Von der Leyen further said that the whole of Europe stood in solidarity with France and remained united and determined “in the face of barbarism and fanaticism”.

Pakistan, in a statement issued by the Foreign Office, condemned the attack, saying that "there is no justification for such acts of violence, in particular in places of worship". It also extended condolences to the families of the victims.

Turkey also denounced the “savage” knife attack, offering its “solidarity” despite a running diplomatic spat with Paris.

“We strongly condemn the attack committed today inside the Notre-Dame church in Nice,” a foreign ministry statement said while offering condolences to the victims' relatives.

The Vatican said that terrorism and violence were never acceptable.

“Today's attack sowed death in a place of love and consolation, the house of the Lord,” spokesman Matteo Bruni said in a statement.

“It is a moment of pain in a time of confusion. Terrorism and violence can never be accepted.”

He said Pope Francis had been informed and was praying for the victims. The pope hoped the French people would "respond in a united way to evil with good".

Russia in its comment on the attack said it was unacceptable to kill people, but added that it was also wrong to insult the feelings of religious believers.

Man shot dead after threatening passerby

In a separate incident, French police shot dead a man in Montfavet, near the city of Avignon in southern France, after he had earlier threatened passersby with a handgun, police said, confirming media reports.

According to French radio station Europe 1, the man had shouted “Allahu Akbar” (God is greatest).

Teacher's murder

The attack comes while France is still reeling from the beheading earlier this month of French middle school teacher Paty in Paris by a man of Chechen origin.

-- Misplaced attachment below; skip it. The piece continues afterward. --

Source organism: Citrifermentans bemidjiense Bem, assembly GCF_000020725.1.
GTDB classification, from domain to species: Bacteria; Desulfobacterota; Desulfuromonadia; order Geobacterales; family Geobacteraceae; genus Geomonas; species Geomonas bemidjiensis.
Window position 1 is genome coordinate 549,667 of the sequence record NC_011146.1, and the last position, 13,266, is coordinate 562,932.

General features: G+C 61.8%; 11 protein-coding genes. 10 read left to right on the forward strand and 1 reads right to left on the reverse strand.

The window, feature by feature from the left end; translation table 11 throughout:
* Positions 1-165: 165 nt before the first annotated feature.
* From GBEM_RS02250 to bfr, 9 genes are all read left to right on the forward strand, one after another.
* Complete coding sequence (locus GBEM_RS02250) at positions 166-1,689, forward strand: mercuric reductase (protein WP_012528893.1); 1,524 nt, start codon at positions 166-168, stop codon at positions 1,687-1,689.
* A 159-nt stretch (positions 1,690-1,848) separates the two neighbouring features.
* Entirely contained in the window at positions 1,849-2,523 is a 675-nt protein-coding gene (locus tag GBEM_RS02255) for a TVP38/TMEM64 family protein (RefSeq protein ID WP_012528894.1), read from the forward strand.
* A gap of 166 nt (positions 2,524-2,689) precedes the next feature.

The attacker had said he wanted to punish Paty for showing pupils sketches of the Prophet Muhammad (peace be upon him) in a civics lesson.

It was not immediately clear what the motive was for the Nice attack, or if there was any connection to the blasphemous sketches.

Since Paty's killing, French officials — backed by many citizens — have re-asserted the right to display the sketches, and the images have been widely displayed at marches in solidarity with the killed teacher.

That has prompted an outpouring of anger in parts of the Muslim world, with some governments accusing French leader Emmanuel Macron of pursuing an anti-Islam agenda.

On Sunday, Prime Minister Imran Khan denounced Macron’s remarks on blasphemous caricatures, calling them “encouragement of Islamophobia”.

He was referring to comments made by President Macron in which he criticised Islamists and vowed not to “give up cartoons” depicting Prophet Muhammad (peace be upon him).

“By attacking Islam, clearly without having any understanding of it, President Macron has attacked and hurt the sentiments of millions of Muslims in Europe and across the world,” said Prime Minister Imran, adding that “the last thing the world wants or needs is further polarisation”.

He also asked social media giant Facebook to place a ban on Islamophobia and hate against Islam just as it had placed on the Holocaust.


Additional input from Naveed Siddiqui and AFP.